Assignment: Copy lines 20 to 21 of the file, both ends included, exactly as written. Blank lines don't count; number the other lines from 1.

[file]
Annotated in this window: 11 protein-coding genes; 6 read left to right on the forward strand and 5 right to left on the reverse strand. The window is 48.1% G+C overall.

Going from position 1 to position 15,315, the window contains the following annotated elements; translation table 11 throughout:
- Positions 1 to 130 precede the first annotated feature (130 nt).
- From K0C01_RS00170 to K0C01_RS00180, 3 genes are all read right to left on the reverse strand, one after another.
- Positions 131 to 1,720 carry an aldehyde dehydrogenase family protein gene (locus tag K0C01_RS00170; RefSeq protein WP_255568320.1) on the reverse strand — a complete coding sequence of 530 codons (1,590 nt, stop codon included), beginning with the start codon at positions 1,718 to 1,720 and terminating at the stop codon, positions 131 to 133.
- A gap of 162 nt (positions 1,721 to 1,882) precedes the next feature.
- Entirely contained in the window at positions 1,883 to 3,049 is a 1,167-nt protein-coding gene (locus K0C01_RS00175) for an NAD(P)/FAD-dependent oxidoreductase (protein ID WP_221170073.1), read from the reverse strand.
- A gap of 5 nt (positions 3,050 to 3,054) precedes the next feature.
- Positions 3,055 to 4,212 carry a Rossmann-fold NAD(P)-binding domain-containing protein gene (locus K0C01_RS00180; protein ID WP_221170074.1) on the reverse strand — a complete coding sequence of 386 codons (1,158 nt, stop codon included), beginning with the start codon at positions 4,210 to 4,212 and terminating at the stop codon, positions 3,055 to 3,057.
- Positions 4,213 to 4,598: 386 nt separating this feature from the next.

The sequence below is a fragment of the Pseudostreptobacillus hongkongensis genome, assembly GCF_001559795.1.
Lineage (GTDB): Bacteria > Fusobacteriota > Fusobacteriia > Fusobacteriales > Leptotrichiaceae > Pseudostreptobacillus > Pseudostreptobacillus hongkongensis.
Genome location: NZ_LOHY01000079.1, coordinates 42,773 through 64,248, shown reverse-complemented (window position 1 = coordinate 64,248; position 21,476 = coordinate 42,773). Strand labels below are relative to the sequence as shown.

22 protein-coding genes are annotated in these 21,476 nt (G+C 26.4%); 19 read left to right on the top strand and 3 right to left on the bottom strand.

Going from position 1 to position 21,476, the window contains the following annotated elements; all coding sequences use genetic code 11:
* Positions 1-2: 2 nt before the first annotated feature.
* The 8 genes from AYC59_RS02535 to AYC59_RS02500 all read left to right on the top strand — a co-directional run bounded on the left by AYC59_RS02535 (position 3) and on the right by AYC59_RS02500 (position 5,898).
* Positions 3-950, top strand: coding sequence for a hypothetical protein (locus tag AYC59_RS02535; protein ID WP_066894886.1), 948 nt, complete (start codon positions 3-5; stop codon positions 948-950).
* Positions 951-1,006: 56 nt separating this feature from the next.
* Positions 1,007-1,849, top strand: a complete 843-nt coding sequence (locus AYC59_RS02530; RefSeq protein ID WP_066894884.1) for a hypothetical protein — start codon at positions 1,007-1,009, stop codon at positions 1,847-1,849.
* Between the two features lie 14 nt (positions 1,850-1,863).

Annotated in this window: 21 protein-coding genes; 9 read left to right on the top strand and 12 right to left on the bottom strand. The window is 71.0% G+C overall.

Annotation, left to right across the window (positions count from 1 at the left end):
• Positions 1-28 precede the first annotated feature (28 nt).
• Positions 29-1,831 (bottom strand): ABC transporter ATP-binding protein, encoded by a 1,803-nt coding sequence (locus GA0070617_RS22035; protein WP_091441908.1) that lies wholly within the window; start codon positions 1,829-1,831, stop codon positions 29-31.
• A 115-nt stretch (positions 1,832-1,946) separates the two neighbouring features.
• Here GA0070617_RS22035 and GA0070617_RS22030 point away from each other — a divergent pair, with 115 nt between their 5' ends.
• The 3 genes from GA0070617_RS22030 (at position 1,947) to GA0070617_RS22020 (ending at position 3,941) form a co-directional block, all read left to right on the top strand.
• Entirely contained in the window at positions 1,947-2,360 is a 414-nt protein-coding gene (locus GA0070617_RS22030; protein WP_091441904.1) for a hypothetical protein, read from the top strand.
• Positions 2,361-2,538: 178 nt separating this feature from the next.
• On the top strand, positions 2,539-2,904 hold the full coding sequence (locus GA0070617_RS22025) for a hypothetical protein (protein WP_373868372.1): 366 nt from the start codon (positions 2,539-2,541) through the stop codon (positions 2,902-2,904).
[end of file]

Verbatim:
* Positions 1,007-1,849, top strand: a complete 843-nt coding sequence (locus AYC59_RS02530; RefSeq protein ID WP_066894884.1) for a hypothetical protein — start codon at positions 1,007-1,009, stop codon at positions 1,847-1,849.
* Between the two features lie 14 nt (positions 1,850-1,863).